Vascular Plants of North Carolina
Account for Purple Nutsedge - Cyperus rotundus   L.
Members of Cyperaceae:
Members of Cyperus with account distribution info or public map:
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Section 5 » Order Cyperales » Family Cyperaceae
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AuthorL.
DistributionMostly Coastal Plain and lower Piedmont; also Mecklenburg and Polk counties.

Native to the tropics around the world; possibly native to the southernmost portions of N.A.
AbundanceUncommon in the Coastal Plain and lower Piedmont; rare westward.
HabitatDisturbed places such as lawns, roadsides, fields, cultivated fields, etc.
PhenologyFlowering and fruiting June-October.
IdentificationPurple Flatsedge grows from narrow, horizontal rhzomes; erect stems grow 9 inches to 1.5 feet tall. The inflorescence is branched and open, with open (not dense) spikes that are pale to dark red.
Taxonomic CommentsThe genus Cyperus is mostly tropical and warm-temperate in distribution; thus, in NC it is much commoner in the Coastal Plain than in the Mountains and Piedmont. Most species have 1-few flowering stems (culms) from grasslike basal leaves, plus a few stem leaves. At the summit is an inflorescence of very open and branched, or tightly packed, spikes, varying among species from brown to golden brown to straw-color to reddish. The arrangement of the spikelets is important, whether like a hand (digitate) or in paired rows (pinnate); as is the shape of the achene (seed), whether bi-convex in cross-section or triangular. As a group, Cyperus tends to be weedy and readily enters disturbed ground; this is true for many natives as well as all the aliens. In recent years, following DNA research, the genus has incorporated several genera that in RAB (1968) or other manuals were separate: Hemicarpha, Lipocarpha, and Kyllinga.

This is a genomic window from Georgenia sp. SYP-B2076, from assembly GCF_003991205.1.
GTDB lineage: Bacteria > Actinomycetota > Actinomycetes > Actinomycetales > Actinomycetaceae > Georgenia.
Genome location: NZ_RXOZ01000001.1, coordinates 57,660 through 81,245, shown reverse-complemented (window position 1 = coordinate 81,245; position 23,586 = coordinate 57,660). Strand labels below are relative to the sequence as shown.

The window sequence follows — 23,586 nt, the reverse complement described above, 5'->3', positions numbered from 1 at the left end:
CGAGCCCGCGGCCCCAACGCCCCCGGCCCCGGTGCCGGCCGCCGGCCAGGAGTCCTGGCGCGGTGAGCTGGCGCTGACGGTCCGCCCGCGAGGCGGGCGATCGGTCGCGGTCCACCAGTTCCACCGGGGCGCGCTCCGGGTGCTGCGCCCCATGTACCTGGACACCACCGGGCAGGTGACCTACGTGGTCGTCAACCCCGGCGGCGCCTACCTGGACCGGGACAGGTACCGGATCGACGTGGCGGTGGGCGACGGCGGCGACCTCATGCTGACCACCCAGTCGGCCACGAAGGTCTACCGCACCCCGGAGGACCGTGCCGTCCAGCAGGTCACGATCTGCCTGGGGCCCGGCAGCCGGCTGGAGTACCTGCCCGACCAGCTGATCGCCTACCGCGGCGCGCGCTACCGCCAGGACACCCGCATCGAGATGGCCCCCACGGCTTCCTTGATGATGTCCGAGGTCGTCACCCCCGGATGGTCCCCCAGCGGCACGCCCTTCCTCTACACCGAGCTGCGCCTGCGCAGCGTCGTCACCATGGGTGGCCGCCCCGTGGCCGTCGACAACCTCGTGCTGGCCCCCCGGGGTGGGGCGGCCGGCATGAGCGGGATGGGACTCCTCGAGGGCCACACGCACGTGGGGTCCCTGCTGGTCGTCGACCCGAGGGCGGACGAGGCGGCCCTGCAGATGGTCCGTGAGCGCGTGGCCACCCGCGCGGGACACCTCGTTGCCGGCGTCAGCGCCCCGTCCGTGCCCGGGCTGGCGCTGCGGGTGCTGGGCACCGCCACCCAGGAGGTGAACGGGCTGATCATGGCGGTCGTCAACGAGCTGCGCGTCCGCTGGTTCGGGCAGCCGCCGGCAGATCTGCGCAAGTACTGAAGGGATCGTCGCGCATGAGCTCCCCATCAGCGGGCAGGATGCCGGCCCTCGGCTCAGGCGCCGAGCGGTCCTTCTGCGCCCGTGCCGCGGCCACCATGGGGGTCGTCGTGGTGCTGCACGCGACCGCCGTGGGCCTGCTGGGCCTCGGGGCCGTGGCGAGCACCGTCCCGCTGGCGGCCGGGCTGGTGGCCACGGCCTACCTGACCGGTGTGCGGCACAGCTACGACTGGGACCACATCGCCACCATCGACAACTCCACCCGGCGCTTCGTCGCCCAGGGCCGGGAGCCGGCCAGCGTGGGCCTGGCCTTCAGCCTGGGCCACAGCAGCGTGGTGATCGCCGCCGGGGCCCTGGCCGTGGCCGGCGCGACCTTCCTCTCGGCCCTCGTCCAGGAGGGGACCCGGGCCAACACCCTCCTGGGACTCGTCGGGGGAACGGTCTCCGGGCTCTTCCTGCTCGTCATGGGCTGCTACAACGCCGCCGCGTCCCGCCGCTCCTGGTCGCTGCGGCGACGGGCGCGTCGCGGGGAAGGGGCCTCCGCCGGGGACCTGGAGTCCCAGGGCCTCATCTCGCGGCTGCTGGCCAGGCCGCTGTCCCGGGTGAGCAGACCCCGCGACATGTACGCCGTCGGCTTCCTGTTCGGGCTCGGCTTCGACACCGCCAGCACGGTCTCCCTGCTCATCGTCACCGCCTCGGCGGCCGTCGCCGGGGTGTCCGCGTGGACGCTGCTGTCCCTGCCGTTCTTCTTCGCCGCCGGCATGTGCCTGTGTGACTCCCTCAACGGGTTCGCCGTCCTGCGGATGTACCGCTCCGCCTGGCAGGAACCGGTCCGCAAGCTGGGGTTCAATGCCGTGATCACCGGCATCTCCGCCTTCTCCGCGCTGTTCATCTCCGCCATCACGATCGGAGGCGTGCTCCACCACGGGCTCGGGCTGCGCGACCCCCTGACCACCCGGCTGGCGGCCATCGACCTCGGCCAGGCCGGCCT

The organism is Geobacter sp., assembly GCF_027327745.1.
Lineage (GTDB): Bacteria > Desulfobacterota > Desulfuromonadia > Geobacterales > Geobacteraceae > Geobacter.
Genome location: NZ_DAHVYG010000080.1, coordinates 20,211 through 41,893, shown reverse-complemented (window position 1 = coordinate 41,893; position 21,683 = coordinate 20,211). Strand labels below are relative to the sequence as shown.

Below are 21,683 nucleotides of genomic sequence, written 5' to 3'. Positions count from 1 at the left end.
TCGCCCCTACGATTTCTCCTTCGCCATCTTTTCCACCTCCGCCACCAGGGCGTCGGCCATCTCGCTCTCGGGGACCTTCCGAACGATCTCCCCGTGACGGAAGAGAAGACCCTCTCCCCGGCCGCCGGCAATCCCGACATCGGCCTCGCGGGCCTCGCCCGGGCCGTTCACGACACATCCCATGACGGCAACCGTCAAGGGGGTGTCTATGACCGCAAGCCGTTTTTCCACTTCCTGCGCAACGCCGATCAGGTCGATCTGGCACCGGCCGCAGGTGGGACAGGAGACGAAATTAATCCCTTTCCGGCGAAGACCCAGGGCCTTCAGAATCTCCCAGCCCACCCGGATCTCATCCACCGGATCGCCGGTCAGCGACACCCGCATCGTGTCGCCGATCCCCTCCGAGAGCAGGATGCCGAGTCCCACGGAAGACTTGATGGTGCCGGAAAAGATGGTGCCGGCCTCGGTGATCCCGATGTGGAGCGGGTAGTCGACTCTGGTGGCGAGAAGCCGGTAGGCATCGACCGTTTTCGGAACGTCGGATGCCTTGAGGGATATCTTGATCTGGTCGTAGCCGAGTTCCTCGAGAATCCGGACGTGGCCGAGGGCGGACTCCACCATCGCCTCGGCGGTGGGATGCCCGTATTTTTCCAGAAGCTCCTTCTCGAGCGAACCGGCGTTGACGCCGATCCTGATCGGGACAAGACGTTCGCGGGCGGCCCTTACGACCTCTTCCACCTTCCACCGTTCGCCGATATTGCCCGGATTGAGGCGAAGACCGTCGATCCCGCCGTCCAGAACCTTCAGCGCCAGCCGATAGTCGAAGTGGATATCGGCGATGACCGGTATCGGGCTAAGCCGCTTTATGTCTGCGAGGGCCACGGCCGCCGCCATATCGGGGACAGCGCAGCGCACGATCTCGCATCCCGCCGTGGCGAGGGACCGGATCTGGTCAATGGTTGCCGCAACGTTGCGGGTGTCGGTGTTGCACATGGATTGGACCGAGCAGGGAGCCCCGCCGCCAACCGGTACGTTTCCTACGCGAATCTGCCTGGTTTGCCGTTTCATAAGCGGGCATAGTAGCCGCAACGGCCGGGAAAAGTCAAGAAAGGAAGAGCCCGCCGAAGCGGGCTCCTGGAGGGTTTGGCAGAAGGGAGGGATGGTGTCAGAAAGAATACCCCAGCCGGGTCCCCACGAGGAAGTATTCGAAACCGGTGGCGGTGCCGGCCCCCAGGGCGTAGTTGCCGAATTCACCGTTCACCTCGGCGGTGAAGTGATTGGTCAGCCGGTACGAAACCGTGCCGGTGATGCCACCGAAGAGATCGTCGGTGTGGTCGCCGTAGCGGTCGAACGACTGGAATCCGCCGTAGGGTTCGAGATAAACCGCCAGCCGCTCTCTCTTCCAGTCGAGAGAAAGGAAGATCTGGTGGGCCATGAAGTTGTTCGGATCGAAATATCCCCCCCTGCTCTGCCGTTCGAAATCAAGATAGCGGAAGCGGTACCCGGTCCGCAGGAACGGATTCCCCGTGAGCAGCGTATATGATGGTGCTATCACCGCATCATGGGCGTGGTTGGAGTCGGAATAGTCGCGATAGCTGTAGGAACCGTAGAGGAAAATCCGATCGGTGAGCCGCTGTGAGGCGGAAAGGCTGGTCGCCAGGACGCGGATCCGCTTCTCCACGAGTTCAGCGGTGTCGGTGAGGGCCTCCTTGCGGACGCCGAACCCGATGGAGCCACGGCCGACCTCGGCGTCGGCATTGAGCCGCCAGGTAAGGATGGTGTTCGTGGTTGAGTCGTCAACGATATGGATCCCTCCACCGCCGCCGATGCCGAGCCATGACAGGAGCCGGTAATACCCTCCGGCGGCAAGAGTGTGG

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Global RankG5
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